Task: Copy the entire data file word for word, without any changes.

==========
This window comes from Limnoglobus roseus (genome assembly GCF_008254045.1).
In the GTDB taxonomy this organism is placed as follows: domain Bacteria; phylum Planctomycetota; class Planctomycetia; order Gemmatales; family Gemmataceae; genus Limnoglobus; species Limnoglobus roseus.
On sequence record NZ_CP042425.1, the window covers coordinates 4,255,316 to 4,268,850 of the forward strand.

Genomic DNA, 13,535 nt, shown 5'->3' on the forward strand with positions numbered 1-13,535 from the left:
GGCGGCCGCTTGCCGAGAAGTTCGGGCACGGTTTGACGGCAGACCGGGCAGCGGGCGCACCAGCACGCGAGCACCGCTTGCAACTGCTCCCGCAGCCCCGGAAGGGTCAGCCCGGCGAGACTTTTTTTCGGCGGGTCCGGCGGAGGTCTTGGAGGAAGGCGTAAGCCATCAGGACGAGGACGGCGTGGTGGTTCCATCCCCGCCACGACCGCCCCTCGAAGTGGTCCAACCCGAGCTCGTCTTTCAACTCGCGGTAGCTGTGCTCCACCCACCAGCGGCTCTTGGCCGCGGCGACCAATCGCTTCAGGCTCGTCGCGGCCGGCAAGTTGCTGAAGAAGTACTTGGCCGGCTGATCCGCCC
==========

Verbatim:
This window comes from Limnoglobus roseus (genome assembly GCF_008254045.1).
In the GTDB taxonomy this organism is placed as follows: domain Bacteria; phylum Planctomycetota; class Planctomycetia; order Gemmatales; family Gemmataceae; genus Limnoglobus; species Limnoglobus roseus.
On sequence record NZ_CP042425.1, the window covers coordinates 4,255,316 to 4,268,850 of the forward strand.

Genomic DNA, 13,535 nt, shown 5'->3' on the forward strand with positions numbered 1-13,535 from the left:
GGCGGCCGCTTGCCGAGAAGTTCGGGCACGGTTTGACGGCAGACCGGGCAGCGGGCGCACCAGCACGCGAGCACCGCTTGCAACTGCTCCCGCAGCCCCGGAAGGGTCAGCCCGGCGAGACTTTTTTTCGGCGGGTCCGGCGGAGGTCTTGGAGGAAGGCGTAAGCCATCAGGACGAGGACGGCGTGGTGGTTCCATCCCCGCCACGACCGCCCCTCGAAGTGGTCCAACCCGAGCTCGTCTTTCAACTCGCGGTAGCTGTGCTCCACCCACCAGCGGCTCTTGGCCGCGGCGACCAATCGCTTCAGGCTCGTCGCGGCCGGCAAGTTGCTGAAGAAGTACTTGGCCGGCTGATCCGCCC